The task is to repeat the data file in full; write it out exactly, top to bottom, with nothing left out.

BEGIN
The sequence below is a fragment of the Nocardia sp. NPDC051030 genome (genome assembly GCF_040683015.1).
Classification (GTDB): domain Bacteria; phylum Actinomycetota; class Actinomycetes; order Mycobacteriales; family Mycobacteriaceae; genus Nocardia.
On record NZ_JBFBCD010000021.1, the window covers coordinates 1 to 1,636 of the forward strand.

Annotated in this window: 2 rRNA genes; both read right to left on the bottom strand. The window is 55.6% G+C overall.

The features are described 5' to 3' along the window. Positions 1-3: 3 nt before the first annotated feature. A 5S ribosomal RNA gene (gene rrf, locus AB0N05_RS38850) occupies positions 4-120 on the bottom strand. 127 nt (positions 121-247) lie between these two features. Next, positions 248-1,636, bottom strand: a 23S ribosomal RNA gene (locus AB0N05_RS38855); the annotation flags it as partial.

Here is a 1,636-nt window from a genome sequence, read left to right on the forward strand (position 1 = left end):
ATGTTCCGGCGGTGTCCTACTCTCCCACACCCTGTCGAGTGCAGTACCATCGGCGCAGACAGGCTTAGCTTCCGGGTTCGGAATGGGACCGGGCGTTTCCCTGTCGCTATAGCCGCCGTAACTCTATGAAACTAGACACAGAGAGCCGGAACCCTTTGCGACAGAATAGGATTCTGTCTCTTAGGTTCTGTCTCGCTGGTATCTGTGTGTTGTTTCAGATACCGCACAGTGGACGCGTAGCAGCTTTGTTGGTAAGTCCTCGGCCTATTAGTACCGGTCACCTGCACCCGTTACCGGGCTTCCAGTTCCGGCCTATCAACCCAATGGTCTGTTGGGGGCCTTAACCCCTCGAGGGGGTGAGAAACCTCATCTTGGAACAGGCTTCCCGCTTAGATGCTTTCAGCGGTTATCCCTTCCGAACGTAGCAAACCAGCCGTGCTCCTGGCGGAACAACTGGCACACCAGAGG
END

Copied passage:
The sequence below is a fragment of the Nocardia sp. NPDC051030 genome (genome assembly GCF_040683015.1).
Classification (GTDB): domain Bacteria; phylum Actinomycetota; class Actinomycetes; order Mycobacteriales; family Mycobacteriaceae; genus Nocardia.
On record NZ_JBFBCD010000021.1, the window covers coordinates 1 to 1,636 of the forward strand.

Annotated in this window: 2 rRNA genes; both read right to left on the bottom strand. The window is 55.6% G+C overall.

The features are described 5' to 3' along the window. Positions 1-3: 3 nt before the first annotated feature. A 5S ribosomal RNA gene (gene rrf, locus AB0N05_RS38850) occupies positions 4-120 on the bottom strand. 127 nt (positions 121-247) lie between these two features. Next, positions 248-1,636, bottom strand: a 23S ribosomal RNA gene (locus AB0N05_RS38855); the annotation flags it as partial.

Here is a 1,636-nt window from a genome sequence, read left to right on the forward strand (position 1 = left end):
ATGTTCCGGCGGTGTCCTACTCTCCCACACCCTGTCGAGTGCAGTACCATCGGCGCAGACAGGCTTAGCTTCCGGGTTCGGAATGGGACCGGGCGTTTCCCTGTCGCTATAGCCGCCGTAACTCTATGAAACTAGACACAGAGAGCCGGAACCCTTTGCGACAGAATAGGATTCTGTCTCTTAGGTTCTGTCTCGCTGGTATCTGTGTGTTGTTTCAGATACCGCACAGTGGACGCGTAGCAGCTTTGTTGGTAAGTCCTCGGCCTATTAGTACCGGTCACCTGCACCCGTTACCGGGCTTCCAGTTCCGGCCTATCAACCCAATGGTCTGTTGGGGGCCTTAACCCCTCGAGGGGGTGAGAAACCTCATCTTGGAACAGGCTTCCCGCTTAGATGCTTTCAGCGGTTATCCCTTCCGAACGTAGCAAACCAGCCGTGCTCCTGGCGGAACAACTGGCACACCAGAGG